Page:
By Cindy Hardin, Director of Outdoor Education & Volunteer Coordinator

The long wished for rains of this winter have wrought amazing changes in habitats statewide. Record snowpack, overflowing reservoirs, mudslides and swollen rivers and streams are all astonishing visual and statistical reminders that as of February 13, California has received double the average amount of rainfall at this point in the season.
Our region is often referred to as “the L.A. Basin”, due to its topographical features. The Santa Monica and San Gabriel Mountains curve around the coastal plain, forming the high sides of the “basin”. The plain can be thought of as a bowl of sediment, washed down from these mountains over millenniums, up to 8,000 feet deep in some spots. For this “basin”, the Ballona Wetlands acts as the drain. The rain has had significant impact on the landscape at Ballona, including the appearance of vernal ponds and temporary flooding of low spots that have not seen this kind of inundation in years.

1 salt pan crop
The Salt Pan, which is dry during the summer months, has been completely covered by water since mid-January. Hundreds of Black-Bellied Plovers, a handful of Black Neck Stilts and even a few White Pelicans have been present ever since the water began accumulating.

2 Riding ring

The riding ring, which is a remnant of the wetland’s former life as a stable, looks more like a lake at the moment. A variety of ducks are often here in the mornings, paddling about.

The rain has had some impact on our school tours. On the positive note, students are treated to a variety of wildflowers already in bloom, lush vegetation and lots of birds. We have had to do some adjustments of our regular routes, due to flooding of certain trails.
It is interesting to note that many of our young visitors have never experienced a true rainy season, or are at least able to remember such a thing. They are truly drought babies, and were not even toddlers the last time Southern California saw significant rain. All of this water is exciting stuff for them!
Biological Soil Crust (BSC) is present at Ballona. This is a crust of soil particles that is bound together by organic material, which includes cyanobacteria, green algae, microfungi, mosses, liverworts and lichen. This fascinating stuff goes dormant during dry periods, and revitalizes when exposed to moisture. It then begins to photosynthesize almost immediately.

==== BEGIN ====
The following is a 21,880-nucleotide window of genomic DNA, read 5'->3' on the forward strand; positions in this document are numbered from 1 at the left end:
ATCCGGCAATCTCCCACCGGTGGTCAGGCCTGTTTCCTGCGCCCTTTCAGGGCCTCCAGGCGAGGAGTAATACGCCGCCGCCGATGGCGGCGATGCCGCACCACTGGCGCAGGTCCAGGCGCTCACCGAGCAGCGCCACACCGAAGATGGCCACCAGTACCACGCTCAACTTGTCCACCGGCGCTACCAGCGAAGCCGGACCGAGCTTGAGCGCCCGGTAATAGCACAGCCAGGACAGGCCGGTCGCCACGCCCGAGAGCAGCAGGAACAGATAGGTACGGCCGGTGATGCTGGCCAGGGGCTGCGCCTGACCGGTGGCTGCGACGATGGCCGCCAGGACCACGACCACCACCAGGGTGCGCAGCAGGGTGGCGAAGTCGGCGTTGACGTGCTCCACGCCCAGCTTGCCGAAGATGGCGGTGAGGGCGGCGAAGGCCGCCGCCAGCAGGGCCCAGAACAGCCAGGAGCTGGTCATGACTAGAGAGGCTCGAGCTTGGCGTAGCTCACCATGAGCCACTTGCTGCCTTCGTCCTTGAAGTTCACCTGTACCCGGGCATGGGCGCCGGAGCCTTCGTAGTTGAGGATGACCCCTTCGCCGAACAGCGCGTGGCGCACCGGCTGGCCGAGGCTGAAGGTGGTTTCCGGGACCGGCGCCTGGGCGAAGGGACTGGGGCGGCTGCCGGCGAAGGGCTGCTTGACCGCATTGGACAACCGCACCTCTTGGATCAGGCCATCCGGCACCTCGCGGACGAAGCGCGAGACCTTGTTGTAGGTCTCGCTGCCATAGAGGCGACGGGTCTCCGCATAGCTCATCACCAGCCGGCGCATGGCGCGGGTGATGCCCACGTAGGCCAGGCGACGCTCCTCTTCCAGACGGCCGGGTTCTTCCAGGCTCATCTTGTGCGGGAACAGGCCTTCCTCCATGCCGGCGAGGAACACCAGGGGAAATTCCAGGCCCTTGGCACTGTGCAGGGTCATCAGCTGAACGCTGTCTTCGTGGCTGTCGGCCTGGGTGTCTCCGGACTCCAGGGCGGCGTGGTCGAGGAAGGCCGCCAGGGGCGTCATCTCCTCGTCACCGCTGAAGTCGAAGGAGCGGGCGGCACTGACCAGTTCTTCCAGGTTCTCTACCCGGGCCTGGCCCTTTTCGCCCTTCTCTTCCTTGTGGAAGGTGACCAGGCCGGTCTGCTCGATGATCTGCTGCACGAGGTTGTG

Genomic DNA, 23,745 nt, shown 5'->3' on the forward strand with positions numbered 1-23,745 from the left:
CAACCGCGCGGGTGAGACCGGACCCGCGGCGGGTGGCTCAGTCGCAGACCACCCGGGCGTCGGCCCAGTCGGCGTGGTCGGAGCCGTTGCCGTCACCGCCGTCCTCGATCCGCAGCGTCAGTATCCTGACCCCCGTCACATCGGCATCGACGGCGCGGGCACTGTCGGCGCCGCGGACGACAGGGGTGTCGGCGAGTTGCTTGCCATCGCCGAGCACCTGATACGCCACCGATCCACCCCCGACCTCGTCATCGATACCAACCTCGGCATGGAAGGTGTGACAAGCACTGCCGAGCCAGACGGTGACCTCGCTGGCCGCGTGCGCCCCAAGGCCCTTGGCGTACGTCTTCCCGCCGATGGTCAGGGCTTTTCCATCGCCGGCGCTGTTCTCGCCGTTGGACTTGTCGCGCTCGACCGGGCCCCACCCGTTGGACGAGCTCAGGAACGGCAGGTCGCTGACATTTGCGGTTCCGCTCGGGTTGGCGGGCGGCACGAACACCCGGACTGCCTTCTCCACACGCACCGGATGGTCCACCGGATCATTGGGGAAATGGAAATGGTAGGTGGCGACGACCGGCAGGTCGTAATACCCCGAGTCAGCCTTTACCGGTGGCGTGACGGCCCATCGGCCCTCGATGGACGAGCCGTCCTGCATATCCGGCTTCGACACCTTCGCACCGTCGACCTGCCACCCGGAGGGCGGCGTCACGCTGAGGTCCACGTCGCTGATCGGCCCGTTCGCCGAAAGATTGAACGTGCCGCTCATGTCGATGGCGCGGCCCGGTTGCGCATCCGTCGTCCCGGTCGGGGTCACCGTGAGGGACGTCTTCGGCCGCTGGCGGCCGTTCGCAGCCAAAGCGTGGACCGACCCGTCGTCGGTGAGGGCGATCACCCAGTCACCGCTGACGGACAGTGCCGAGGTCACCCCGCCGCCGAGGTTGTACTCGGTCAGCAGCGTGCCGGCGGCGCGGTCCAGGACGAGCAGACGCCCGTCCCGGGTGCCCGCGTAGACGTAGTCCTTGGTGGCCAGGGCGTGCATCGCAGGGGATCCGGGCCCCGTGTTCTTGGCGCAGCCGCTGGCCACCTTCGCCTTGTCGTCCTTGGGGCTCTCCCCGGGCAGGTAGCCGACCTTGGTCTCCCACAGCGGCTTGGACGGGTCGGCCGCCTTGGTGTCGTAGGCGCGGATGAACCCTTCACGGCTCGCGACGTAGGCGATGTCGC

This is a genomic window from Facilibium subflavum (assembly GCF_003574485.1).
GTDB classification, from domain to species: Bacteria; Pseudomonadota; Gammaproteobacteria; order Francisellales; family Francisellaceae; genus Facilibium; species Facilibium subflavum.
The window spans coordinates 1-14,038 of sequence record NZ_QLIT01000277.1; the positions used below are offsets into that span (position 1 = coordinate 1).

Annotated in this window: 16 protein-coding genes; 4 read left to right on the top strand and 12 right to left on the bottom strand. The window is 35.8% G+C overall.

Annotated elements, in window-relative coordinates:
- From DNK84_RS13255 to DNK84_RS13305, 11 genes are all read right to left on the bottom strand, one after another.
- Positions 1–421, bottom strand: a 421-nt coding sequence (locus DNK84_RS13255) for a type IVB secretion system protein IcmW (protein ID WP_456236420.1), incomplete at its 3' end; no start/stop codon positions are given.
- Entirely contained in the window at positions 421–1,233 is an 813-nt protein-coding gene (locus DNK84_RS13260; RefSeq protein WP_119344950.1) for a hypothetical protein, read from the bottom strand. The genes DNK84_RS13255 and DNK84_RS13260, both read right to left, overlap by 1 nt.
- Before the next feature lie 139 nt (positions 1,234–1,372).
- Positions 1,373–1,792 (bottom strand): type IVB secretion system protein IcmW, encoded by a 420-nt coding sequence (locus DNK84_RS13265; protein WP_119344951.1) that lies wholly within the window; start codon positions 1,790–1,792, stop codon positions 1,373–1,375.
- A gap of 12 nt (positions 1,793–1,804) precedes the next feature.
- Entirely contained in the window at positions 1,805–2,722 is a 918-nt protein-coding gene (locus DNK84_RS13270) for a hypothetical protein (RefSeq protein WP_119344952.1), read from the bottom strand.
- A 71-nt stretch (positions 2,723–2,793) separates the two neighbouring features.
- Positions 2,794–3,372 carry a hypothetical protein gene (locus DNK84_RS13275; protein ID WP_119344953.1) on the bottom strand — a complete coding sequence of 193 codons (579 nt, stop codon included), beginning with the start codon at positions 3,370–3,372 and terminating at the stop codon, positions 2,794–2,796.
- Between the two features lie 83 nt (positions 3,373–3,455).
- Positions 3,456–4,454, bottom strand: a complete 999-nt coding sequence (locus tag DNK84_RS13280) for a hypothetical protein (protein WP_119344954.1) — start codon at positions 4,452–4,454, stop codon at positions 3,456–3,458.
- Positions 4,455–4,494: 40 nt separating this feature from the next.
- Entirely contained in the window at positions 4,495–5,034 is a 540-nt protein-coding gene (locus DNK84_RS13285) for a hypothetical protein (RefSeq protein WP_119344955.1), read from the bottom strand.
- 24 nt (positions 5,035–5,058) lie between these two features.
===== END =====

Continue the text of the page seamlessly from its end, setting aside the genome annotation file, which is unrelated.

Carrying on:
The appearance of all of these organisms, which one volunteer dubbed “tiny miracles”, inspired our docent naturalists to do a bonus training session on February 21st. The components of BSC are collectively known as Bryophytes. Their presence has inspired a new learning station for visiting students-the Magnification Station. Each child is issued a magnifying glass, and sent out to hunt for mosses, lichen, fungi, flower blossoms, and animal tracks in the mud. After their search they spend a few minutes making illustrations of their finds.
The vascular plants at Ballona are exploding with new growth as well. We are seeing a very early bloom of Bush Sunflowers, Bladderpod, Lemonade Berry and Willow Catkins, which is instigating lots of insect activity.

3 Path to Migration Station
This is the path that we normally take to our Migration Station. It looks as though this will not be passable till late spring.

4 Moss
Beautiful Green Moss is forming a virtual carpet in many sections of the wetlands.

5 better lichen
Lichen is found near the patches of moss, often growing on the branches of bushes. There are four different types of lichen visible in this photo!

6 mushrooms under lupine
Different types of fungus are showing up all over as well. These mushrooms were peeking out from the base of a dead Dune Lupine plant, and helping out with the decomposition process.

7 earth star
The Earth Star is another type of fungus. We have found several examples along the dune trail. The spores are contained in the round, disc-like center.

8 Willow Catkins crop
In the right light, the Willow Catkins cast a golden glow ovr the grove of trees.

9 bladderpod

The Bladderpod is blooming like crazy!

10 Harlequin Beetle crop

The Bladderpod is the host plant for thee stunning Harlequin Beetle. The Harlequin Beetle pierces the stem of the plant to imbibe its (currently Abbundant) moisture contained inside.

The above photos are mere pieces of a beautiful wetland puzzle. You can come and see all of this and more for yourself on Saturday, March 4th. That is the date of our next Open Wetlands at Ballona. The wetlands will be open from 9 am to noon on that morning. You can stop by for a few minutes, or stay for the entire morning. Our volunteer naturalists will be on hand to show you around, and binoculars and magnifying glass will be available on loan to help you see the latest developments. Come celebrate the rain and its aftereffects with us. We hope to see you on the 4th, and the first Saturday of every month!